Goldfish must be painted swimming and with vitality! You’ll paint Goldfish, the Dragon-eye and Pompon fish in addition to water plants.
The refinement of Chinese Brush Painting is seen in the Tang (516-905) and Sung (950-1260) Dynasties. Coincidentally, in the Sung Dynasty, varieties were bred for the aesthetic appreciation of their beauty! By the Ming (1368-1644) and Ch’ing (1644-1911) Dynasties, this was quite a fad!
In the 17th century, the Tao or ‘way of Chinese Brush Painting’ was codified and included were the rules of painting fish:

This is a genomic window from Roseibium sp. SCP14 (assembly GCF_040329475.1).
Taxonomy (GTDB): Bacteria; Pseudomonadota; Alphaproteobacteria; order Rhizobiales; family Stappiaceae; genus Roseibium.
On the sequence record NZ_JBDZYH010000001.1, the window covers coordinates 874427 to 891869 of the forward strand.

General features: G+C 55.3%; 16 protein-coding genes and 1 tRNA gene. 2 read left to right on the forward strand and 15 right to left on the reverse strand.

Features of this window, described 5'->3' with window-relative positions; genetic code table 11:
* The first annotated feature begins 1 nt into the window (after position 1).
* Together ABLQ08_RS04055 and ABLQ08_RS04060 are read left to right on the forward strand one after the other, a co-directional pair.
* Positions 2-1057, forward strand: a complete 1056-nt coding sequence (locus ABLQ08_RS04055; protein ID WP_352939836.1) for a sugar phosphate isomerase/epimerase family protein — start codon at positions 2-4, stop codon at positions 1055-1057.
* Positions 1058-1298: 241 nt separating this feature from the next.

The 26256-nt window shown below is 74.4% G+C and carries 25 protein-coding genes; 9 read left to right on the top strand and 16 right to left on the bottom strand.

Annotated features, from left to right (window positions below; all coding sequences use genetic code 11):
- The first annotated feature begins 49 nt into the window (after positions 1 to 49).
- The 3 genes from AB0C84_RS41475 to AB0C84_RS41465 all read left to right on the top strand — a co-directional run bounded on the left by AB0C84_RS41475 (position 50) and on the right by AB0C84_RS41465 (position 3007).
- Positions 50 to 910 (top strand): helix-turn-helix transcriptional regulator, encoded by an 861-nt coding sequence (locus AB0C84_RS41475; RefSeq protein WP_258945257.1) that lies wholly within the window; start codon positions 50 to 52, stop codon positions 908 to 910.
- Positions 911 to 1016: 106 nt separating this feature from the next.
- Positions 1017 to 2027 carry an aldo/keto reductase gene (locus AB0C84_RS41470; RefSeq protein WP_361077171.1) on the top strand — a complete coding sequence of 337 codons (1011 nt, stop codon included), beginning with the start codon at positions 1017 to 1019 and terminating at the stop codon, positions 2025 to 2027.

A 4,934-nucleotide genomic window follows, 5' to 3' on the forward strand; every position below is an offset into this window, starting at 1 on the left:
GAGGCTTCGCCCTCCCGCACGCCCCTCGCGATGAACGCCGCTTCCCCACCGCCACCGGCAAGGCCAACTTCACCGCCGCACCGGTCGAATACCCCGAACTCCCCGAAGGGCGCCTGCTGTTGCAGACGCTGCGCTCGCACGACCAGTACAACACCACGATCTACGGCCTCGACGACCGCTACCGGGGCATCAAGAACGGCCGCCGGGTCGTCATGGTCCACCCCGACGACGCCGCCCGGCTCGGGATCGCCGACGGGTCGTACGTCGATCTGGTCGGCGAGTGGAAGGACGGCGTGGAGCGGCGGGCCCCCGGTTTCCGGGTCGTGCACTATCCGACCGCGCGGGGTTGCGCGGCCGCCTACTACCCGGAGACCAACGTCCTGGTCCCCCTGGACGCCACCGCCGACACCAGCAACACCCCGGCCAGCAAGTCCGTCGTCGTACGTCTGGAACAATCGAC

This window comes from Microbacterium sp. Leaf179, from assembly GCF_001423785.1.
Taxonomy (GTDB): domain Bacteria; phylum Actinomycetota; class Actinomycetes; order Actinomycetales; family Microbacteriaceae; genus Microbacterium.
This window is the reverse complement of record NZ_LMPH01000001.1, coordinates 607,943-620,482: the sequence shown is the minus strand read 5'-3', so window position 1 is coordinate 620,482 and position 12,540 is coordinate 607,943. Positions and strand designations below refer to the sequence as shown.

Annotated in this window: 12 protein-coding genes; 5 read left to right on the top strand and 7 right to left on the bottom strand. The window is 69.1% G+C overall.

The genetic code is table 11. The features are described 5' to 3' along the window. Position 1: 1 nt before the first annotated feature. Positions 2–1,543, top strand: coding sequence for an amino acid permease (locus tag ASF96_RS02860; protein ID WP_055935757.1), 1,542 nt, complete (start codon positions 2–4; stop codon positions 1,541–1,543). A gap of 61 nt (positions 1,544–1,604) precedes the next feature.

‘Fish must be painted swimming and darting with vitality. They should appear startled by a shadow, or they should be floating idly, opening and closing their mouths. As they float on the surface, dive, or glide among the water grass, the clear waters envelope them or ripple off them. Deep in one’s heart, one envies them their pleasure. As with human beings, they should have an ‘i’ (idea, meaning). If one fails to render this aspect of their divine quality (shen) and merely copies their appearance, even painted in a stream or mountain torrent, the fish will look as flat as on a platter.’
New lesson includes both the Louhan, new aquatic plants and background enhancements.